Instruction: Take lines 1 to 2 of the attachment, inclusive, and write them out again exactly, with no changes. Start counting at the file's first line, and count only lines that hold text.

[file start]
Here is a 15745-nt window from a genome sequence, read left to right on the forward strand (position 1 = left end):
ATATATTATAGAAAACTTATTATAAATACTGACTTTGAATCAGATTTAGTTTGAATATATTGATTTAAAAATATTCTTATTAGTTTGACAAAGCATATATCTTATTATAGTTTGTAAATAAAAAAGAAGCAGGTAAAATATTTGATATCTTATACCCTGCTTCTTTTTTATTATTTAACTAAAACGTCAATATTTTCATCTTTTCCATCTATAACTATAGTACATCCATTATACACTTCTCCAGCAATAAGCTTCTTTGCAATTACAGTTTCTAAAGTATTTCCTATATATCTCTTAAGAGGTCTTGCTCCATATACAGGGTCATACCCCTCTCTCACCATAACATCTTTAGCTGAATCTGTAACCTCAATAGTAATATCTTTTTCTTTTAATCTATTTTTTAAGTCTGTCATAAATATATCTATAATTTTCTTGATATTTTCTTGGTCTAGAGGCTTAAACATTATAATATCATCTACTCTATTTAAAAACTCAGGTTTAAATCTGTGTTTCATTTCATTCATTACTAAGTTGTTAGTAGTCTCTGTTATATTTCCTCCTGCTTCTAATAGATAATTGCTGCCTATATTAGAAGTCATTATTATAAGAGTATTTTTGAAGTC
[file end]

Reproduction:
Here is a 15745-nt window from a genome sequence, read left to right on the forward strand (position 1 = left end):
ATATATTATAGAAAACTTATTATAAATACTGACTTTGAATCAGATTTAGTTTGAATATATTGATTTAAAAATATTCTTATTAGTTTGACAAAGCATATATCTTATTATAGTTTGTAAATAAAAAAGAAGCAGGTAAAATATTTGATATCTTATACCCTGCTTCTTTTTTATTATTTAACTAAAACGTCAATATTTTCATCTTTTCCATCTATAACTATAGTACATCCATTATACACTTCTCCAGCAATAAGCTTCTTTGCAATTACAGTTTCTAAAGTATTTCCTATATATCTCTTAAGAGGTCTTGCTCCATATACAGGGTCATACCCCTCTCTCACCATAACATCTTTAGCTGAATCTGTAACCTCAATAGTAATATCTTTTTCTTTTAATCTATTTTTTAAGTCTGTCATAAATATATCTATAATTTTCTTGATATTTTCTTGGTCTAGAGGCTTAAACATTATAATATCATCTACTCTATTTAAAAACTCAGGTTTAAATCTGTGTTTCATTTCATTCATTACTAAGTTGTTAGTAGTCTCTGTTATATTTCCTCCTGCTTCTAATAGATAATTGCTGCCTATATTAGAAGTCATTATTATAAGAGTATTTTTGAAGTC